Home > Android, Games Programming, Graphics, OpenGL > OpenGL ES 2 for Android: A Quick-Start Guide

OpenGL ES 2 for Android: A Quick-Start Guide

So you want to make your first Android game or want to make a live wallpaper or just a simple 3D scene?
On Android, games use OpenGL ES 2 for rendering, which means you’ll have to learn it, even if you want to use a game engine it’s always good to know how stuff works on a low level.

By learning OpenGL ES2, you’ll be also learning WebGL since they both use the same set of functions.

OpenGL ES2 is cross-platform which means once you learn the API on a specific platform you will only need to know some platform-specific details to get your game to the other platforms.

While learning OpenGL ES 2, you will face challenges even if you have a good background in computer graphics! This is where books like OpenGL ES 2 for Android: A Quick-Start Guide shine.

Book cover

Learning OpenGL ES2 starts with a mountain that you have to climb even if you just want to render a single dot in a 3D world, it gets easier after that đŸ™‚ .

The book has a unique approach which makes it easier to understand the process. before rushing into the 3D world it starts with a simple 2D game (avoiding 3D stuff like projection matrices) to let you understand how OpenGL ES2 operates, and then gradually builds on that.

What should I know before reading the book?

Just simple Java programming skills and simple knowledge of Android programming, even if you’re new to Android  you can still manage keeping up with the book.

Things I liked about the book:

1- The book doesn’t use any out of the box code or any external frameworks, this way you can learn and build your own code. I hate it when books use frameworks, it takes away your freedom. This book builds it’s own framework from scratch. After all, it’s impractical (nearly impossible?) to write a game without wrapping OpenGL ES2 in some sort.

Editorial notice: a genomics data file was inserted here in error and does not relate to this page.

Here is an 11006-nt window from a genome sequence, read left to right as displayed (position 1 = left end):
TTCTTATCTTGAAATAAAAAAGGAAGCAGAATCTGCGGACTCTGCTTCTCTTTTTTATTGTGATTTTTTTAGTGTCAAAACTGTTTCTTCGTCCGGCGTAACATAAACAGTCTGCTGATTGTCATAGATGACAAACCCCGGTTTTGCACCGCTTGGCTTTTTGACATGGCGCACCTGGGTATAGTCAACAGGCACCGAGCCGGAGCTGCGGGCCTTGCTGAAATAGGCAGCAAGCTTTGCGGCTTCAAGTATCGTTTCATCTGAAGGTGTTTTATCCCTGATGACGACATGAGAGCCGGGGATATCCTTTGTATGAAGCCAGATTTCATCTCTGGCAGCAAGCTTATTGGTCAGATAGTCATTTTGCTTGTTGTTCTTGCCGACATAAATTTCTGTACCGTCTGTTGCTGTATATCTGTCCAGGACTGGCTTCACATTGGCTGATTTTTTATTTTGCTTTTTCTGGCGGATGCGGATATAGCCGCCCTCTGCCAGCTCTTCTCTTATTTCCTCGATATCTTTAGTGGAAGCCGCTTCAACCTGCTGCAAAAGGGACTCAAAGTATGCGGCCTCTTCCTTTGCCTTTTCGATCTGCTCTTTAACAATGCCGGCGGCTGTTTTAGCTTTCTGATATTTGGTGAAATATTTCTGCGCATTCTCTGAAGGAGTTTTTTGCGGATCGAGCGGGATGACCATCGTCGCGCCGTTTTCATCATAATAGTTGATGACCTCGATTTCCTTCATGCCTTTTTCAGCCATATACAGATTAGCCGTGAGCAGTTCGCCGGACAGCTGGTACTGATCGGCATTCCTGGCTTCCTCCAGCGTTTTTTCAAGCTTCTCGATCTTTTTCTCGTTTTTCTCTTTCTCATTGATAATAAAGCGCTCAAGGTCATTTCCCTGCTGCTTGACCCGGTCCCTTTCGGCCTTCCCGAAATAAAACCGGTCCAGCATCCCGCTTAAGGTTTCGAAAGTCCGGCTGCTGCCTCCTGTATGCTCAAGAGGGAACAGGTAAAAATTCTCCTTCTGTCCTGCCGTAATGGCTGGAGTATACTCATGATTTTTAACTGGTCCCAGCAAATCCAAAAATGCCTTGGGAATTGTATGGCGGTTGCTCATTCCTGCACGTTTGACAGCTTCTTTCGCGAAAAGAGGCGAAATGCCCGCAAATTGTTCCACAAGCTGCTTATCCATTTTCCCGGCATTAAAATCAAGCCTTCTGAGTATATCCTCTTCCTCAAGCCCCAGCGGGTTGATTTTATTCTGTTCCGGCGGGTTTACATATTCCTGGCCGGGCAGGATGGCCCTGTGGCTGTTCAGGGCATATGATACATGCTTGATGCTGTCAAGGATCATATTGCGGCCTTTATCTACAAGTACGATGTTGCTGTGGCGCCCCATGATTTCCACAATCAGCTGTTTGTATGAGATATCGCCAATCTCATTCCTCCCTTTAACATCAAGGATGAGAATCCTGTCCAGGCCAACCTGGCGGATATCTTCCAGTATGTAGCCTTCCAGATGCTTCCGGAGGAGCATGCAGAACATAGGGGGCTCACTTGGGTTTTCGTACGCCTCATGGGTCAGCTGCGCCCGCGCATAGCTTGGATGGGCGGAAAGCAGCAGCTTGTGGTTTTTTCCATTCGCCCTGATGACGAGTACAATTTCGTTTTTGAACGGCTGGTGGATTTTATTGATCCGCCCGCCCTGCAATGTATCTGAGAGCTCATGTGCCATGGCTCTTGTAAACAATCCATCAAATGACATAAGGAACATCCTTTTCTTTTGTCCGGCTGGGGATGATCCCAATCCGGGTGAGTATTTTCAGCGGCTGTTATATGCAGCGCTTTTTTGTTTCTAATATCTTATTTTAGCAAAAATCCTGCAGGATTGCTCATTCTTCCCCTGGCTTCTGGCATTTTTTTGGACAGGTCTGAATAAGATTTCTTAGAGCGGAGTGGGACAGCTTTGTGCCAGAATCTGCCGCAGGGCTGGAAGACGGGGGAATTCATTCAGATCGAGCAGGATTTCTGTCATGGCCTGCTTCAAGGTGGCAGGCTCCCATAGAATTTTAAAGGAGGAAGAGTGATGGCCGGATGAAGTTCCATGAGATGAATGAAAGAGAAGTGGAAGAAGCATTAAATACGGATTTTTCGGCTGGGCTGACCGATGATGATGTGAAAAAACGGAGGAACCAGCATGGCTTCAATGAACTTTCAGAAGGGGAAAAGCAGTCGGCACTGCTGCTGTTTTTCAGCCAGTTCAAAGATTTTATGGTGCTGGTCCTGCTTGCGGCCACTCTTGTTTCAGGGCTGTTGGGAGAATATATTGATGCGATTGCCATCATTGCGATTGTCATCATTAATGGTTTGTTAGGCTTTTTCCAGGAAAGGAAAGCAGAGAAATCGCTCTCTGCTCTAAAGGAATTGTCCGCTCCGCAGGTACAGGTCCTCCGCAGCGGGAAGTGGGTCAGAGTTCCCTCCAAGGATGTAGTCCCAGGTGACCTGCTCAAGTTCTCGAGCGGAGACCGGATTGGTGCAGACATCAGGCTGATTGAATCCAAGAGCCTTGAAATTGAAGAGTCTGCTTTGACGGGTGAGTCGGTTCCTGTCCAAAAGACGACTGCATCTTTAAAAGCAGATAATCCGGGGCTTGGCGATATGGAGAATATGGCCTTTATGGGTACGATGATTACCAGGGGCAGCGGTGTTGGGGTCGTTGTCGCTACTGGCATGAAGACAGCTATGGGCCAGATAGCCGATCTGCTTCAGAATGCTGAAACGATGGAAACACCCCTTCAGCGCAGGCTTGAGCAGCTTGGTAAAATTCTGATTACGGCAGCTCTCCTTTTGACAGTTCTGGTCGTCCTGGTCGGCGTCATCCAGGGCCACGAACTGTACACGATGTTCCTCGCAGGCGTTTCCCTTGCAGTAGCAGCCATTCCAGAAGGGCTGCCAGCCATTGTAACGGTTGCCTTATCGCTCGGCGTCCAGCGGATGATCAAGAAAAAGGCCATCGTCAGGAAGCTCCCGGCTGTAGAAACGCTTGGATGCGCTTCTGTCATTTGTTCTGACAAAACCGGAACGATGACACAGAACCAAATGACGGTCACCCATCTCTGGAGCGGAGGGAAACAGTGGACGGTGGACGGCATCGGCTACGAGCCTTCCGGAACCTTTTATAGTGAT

2- In many games you’ll need to be able to touch and interact with the 3D objects in the scene (Picking), this is well covered in the book so that you don’t have to search for it later when you need it.

3- Terrain, Particle system and Skybox are must know techniques in computer graphics, the book explains them in detail with good looking results.

4- In OpenGL ES2 there are many details that might slip away and ruin your code or make it less portable. While your Android device might manage to run your game others might fail because of such details. The book explains many of those and how to do them the right way so your game will run everywhere.

5- Focusing solely on Android makes it easier for you to get the code working. Usually books trying to explain everything in a cross-platform manner make it harder for the reader to get the code working on their platform.



Anyone reading the book will notice the effort put in it, A book I wish it was there when I started learning OpenGL ES2 :).

You can find it at:

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